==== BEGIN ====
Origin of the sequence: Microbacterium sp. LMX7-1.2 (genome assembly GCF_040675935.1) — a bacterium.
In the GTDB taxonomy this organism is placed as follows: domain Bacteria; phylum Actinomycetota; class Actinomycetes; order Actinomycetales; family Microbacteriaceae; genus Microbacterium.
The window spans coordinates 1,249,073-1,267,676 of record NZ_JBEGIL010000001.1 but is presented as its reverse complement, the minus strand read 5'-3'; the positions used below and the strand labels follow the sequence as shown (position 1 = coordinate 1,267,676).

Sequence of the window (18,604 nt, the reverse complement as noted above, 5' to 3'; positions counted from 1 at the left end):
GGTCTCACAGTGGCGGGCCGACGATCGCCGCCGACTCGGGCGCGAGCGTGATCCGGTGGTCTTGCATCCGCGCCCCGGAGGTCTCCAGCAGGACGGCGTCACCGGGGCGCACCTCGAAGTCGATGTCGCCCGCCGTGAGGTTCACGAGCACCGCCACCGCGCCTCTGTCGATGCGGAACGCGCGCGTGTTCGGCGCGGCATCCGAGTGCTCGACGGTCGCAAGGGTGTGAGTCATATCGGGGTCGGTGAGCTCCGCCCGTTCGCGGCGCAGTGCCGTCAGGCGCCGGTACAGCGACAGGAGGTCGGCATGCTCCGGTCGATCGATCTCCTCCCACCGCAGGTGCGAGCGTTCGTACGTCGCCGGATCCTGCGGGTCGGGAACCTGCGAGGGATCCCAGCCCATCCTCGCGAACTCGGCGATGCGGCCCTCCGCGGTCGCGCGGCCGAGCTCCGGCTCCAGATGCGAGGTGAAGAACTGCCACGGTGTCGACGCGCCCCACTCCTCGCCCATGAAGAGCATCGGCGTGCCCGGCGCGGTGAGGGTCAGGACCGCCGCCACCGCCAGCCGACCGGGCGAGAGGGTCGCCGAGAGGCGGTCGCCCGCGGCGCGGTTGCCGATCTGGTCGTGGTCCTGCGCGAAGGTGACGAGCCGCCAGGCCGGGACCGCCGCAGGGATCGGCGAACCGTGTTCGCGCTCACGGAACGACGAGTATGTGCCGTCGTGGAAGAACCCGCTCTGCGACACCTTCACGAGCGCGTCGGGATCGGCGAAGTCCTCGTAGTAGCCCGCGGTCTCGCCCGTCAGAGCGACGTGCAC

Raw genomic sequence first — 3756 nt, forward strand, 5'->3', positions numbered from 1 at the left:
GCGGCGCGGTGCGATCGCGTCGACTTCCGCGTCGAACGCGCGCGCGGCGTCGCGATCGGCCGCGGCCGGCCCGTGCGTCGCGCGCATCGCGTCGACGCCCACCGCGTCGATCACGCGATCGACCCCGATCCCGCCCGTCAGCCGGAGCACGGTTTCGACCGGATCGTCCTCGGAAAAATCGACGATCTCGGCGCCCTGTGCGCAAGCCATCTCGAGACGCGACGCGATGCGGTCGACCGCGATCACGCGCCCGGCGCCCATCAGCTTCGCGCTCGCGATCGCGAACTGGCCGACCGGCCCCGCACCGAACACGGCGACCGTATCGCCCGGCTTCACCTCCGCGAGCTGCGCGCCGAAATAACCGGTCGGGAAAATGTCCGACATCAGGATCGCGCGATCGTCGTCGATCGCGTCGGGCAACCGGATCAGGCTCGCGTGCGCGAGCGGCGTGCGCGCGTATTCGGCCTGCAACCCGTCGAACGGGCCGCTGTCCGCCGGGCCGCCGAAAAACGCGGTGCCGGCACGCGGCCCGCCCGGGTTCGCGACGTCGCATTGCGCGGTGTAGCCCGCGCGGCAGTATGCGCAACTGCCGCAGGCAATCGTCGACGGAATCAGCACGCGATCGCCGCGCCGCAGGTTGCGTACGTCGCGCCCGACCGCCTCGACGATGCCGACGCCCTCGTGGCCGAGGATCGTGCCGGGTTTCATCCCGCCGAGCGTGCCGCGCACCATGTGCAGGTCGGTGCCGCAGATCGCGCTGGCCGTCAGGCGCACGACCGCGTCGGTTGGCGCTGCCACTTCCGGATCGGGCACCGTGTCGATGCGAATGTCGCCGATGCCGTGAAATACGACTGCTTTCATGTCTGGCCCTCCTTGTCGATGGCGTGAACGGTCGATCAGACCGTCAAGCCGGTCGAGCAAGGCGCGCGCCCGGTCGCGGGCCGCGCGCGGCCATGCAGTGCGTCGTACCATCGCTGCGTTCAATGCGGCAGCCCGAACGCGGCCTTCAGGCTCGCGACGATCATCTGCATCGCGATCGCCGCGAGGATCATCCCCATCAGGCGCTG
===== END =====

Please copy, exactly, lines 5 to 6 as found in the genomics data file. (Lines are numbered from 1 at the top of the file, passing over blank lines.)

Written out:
GGTCTCACAGTGGCGGGCCGACGATCGCCGCCGACTCGGGCGCGAGCGTGATCCGGTGGTCTTGCATCCGCGCCCCGGAGGTCTCCAGCAGGACGGCGTCACCGGGGCGCACCTCGAAGTCGATGTCGCCCGCCGTGAGGTTCACGAGCACCGCCACCGCGCCTCTGTCGATGCGGAACGCGCGCGTGTTCGGCGCGGCATCCGAGTGCTCGACGGTCGCAAGGGTGTGAGTCATATCGGGGTCGGTGAGCTCCGCCCGTTCGCGGCGCAGTGCCGTCAGGCGCCGGTACAGCGACAGGAGGTCGGCATGCTCCGGTCGATCGATCTCCTCCCACCGCAGGTGCGAGCGTTCGTACGTCGCCGGATCCTGCGGGTCGGGAACCTGCGAGGGATCCCAGCCCATCCTCGCGAACTCGGCGATGCGGCCCTCCGCGGTCGCGCGGCCGAGCTCCGGCTCCAGATGCGAGGTGAAGAACTGCCACGGTGTCGACGCGCCCCACTCCTCGCCCATGAAGAGCATCGGCGTGCCCGGCGCGGTGAGGGTCAGGACCGCCGCCACCGCCAGCCGACCGGGCGAGAGGGTCGCCGAGAGGCGGTCGCCCGCGGCGCGGTTGCCGATCTGGTCGTGGTCCTGCGCGAAGGTGACGAGCCGCCAGGCCGGGACCGCCGCAGGGATCGGCGAACCGTGTTCGCGCTCACGGAACGACGAGTATGTGCCGTCGTGGAAGAACCCGCTCTGCGACACCTTCACGAGCGCGTCGGGATCGGCGAAGTCCTCGTAGTAGCCCGCGGTCTCGCCCGTCAGAGCGACGTGCAC

Raw genomic sequence first — 3756 nt, forward strand, 5'->3', positions numbered from 1 at the left: